• Thanks for the answer mattm. I'm actually asking about how this changes if you only have control via the wrist or arm. I don't question the use of this many directions in Judo. (Also although I know what you mean by Tori and Uke here these terms don't always mean the same thing across different styles)
    – Huw Evans
    Jul 17, 2023 at 9:00
  • Those are very interesting examples... I would never use the "side" balance point for either though. Mechanically it's very sub-optimal compared with the other 3 balance points to the front in example 1 or back in example 2.
    – Huw Evans
    Jul 17, 2023 at 14:27
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    @HuwEvans kuzushi sideways is, normally, linked to movement sideways and a combination of blocking the foot and overemphasising the sideways impetus. Judo does not use that direction otherwise AFAIK. Jul 18, 2023 at 19:40
  • @PhilipKlöcking That is my experience of it too. But the other styles don't seem to use it at all. I suspect at this point that they just borrowed judo's diagram.
    – Huw Evans
    Jul 18, 2023 at 21:02

These points of balance should be understood as points (or areas) over which the center of gravity can transverse in order to break balance. Therefore, as the balance is evidently broken when the center of gravity passes that point, leaving the area supporting the weight, it is valid (in a sense).

So, how could the balance possibly be broken over the outer sidelines of the foot with controlling just the arm/wrist? A natural reaction when your arm or wrist is trapped is to pull, ie. square with the opponent.

But, for example: if you have their left wrist 2 on 1 and their left foot in front, kick away their right leg even further with a low kick to the inner thigh and turn directly right on you right leg as soon as it touches the floor, into a kote gaeshi (having that in mind, you obviously need to manipulate the balance accordingly on the way). There is quite the chance the due to the feet being further apart, it will result in kuzushi over this balance point.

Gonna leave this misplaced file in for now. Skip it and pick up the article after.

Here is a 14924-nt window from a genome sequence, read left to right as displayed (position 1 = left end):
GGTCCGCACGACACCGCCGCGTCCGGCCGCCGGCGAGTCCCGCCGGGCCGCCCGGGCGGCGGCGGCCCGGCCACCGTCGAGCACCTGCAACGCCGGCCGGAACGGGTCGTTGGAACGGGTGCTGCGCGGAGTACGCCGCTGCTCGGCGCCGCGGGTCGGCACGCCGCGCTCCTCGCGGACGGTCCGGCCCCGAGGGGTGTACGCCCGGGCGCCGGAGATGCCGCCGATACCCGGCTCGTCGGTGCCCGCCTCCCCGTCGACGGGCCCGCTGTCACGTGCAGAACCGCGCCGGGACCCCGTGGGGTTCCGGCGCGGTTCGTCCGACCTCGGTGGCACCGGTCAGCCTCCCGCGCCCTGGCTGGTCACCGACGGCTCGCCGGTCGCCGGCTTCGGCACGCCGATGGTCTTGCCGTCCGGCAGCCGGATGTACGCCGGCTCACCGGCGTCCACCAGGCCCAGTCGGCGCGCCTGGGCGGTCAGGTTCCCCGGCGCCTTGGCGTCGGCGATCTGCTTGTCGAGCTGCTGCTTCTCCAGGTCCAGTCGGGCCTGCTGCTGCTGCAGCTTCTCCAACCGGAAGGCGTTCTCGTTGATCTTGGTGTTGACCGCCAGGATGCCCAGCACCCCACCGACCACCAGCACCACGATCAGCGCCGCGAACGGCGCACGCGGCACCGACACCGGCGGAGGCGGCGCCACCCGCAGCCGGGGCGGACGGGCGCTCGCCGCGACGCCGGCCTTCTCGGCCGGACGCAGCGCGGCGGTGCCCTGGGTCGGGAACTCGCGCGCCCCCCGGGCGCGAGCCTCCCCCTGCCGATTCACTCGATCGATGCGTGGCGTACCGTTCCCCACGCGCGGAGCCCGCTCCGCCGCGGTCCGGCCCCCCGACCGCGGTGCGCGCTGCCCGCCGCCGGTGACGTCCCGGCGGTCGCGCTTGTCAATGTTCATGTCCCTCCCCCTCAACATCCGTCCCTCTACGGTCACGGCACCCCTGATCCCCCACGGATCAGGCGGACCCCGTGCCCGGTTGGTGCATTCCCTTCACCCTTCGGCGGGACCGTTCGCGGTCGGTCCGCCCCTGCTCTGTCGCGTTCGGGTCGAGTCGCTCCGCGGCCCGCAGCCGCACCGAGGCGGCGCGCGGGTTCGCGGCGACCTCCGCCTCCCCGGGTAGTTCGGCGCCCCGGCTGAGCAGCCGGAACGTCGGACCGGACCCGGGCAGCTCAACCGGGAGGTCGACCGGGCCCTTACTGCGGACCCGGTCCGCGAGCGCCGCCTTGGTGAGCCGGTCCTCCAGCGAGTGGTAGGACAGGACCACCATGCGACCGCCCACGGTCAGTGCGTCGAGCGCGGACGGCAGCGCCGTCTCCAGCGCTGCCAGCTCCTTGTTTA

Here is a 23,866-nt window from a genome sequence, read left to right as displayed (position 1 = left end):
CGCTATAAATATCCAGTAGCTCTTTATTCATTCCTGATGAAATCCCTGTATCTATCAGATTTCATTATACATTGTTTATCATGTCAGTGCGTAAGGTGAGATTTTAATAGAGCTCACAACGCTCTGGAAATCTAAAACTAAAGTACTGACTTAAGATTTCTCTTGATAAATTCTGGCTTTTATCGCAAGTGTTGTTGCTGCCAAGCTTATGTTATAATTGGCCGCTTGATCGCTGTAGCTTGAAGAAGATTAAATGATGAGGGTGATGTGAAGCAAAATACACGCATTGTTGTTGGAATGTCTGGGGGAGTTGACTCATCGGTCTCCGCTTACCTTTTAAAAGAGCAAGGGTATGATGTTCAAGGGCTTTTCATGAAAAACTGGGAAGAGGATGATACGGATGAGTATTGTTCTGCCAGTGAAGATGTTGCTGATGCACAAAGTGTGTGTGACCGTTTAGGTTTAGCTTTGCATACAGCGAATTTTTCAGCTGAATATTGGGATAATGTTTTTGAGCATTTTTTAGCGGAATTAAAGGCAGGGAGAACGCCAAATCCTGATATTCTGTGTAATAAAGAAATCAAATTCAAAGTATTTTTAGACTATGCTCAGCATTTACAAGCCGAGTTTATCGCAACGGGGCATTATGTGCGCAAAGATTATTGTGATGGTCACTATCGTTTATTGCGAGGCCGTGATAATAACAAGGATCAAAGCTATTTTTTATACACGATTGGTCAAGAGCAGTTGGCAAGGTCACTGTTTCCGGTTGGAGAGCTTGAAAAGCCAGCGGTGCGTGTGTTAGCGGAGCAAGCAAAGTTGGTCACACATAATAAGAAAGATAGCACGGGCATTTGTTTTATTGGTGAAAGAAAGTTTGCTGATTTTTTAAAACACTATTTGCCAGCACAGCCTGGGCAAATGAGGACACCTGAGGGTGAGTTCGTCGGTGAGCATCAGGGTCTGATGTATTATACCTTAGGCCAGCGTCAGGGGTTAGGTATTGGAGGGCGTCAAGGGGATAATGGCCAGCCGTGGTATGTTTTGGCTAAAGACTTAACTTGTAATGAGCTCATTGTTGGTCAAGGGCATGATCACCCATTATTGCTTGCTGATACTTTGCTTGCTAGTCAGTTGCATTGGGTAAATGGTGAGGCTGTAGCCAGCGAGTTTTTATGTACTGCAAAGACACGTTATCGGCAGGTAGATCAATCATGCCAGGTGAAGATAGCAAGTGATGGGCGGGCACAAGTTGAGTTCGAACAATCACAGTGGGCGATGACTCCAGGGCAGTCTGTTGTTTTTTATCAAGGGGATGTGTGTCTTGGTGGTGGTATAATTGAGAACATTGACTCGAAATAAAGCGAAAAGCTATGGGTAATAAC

Variants of o-soto-gari, as mattm mentions, can also result in that (only found this video in a short search where you can see, especially in the last take, that it can be very much sideways and could just as well be thrown with two arms controlled). The most common example in Judo textbooks is yoko-otoshi. Both require at least one wrist and one (upper) arm controlled.

  • To be honest that's not what I see happening in that video... To me every time the foot is moved the coordinates of these 8 directions change. So because the centre of balance actually moves backwards I would say it is over the heal not over the outside of the foot. In fact the only time I can ever think of using these 'extra two points' is in 5 step drills where you sweep from actual sideways motion.
    – Huw Evans
    Jul 19, 2023 at 21:30
  • youtu.be/ORNPnqy9Qn8 this video shows a sideways motion but it's the only example I have ever seen.
    – Huw Evans
    Jul 19, 2023 at 21:36
  • @HuwEvans Since balance is dynamic, a static thinking makes no sense. Yes, there is a slight break of balance in another direction when setting the throw up, so what? The resulting throw is towards the mentioned point of balance. These points are always relative to foot position etc. or else there was no breaking of balance when the opponent is on one foot only. Jul 20, 2023 at 12:50
  • What do you actually mean by static thinking? I am saying that the 8 points are always relative to the foot positions of the opponent so if you change foot position the 8 points move. Nothing static about that.
    – Huw Evans
    Jul 20, 2023 at 13:34
  • @HuwEvans The point is that yes, there is a break of balance over the heels when the sweep is done. That's what provokes a repositioning with a shift of balance towards the opposite direction (pendulum movement is a foundational concept of Judo) which, depending on the particular situation, can lead towards a second break of balance over the point of balance in question. Jul 20, 2023 at 14:25